Competitive stipends and paid on-the-job shadowing opportunities are intended to help the women bridge to new job positions and help stabilize their families financially.
In a recent interview with KMEL’s Larry Dorsey, Wright shared her motivation for the creation of the program. During Women’s History Month, her alma mater, the University of Georgia, wrote about Wright’s ground-breaking work with the first Black radio station in Athens, Ga., WXAG.
Courses are taught by high level Black female professionals, Kelly Armstrong, business consultant and creator of the original OEWD Primed and Prepped Culinary Program, now conducted by the YMCA of San Francisco; Lisa Bishop, a leadership consultant, executive coach, facilitator and trainer; Karen Johnson, a a human resources training and development executive; and Madelyn Mackie, a certified career coach, trainer and motivational speaker. Hospitality industry professionals are invited to be guest trainers as part of the program as well.
Since its founding, the NCBW SF Doris Ward Workforce Development Program has trained women to assist with Covered California, health programs of California Pacific, nonprofits such as I.T. Bookman Community Center and the San Francisco Black Film Festival, where both female and male youth were trained as customer service workers and brand ambassadors.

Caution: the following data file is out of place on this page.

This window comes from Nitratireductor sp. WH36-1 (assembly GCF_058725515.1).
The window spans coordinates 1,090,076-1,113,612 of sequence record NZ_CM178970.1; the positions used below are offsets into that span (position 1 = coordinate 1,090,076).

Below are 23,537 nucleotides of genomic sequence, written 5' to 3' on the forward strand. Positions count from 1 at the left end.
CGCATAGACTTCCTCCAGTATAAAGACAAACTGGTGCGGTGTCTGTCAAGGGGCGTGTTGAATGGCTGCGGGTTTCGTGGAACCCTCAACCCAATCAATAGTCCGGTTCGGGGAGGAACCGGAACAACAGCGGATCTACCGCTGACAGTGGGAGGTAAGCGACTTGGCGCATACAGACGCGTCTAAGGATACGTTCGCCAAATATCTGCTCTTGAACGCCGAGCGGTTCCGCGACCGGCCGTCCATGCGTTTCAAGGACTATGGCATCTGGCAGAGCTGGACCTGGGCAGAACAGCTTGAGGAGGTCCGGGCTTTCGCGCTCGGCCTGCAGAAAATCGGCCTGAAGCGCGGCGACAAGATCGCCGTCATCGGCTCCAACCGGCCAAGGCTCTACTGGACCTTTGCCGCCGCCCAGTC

“The program has inspired and enabled me as a low-income Black woman with an impactful small business to pursue my passion as a public health worker and job readiness engagement specialist to start my very own job readiness and interviewing training program that is currently helping 10 women living within District 10,” said LaJeana Thompson, founder and executive director of Loyal Butterflies Women Wellness Empowerment Program.
NCBW SF invites companies interested in securing a better future for Black women in the Bay Area to invest in the chapter’s efforts. Individuals, corporations and businesses interested in supporting the initiative with job placements are encouraged to learn more about the program here.
Applications for the training program are accepted on a continual basis. Applicants can learn more about applying to the NCBW SF Doris Ward Workforce Development Program at www.ncbwsf.org. More information about the work of the National Coalition of 100 Black Women Inc. San Francisco can be found at the website as well.
Gina Snow is an independent journalist with GSA Communications.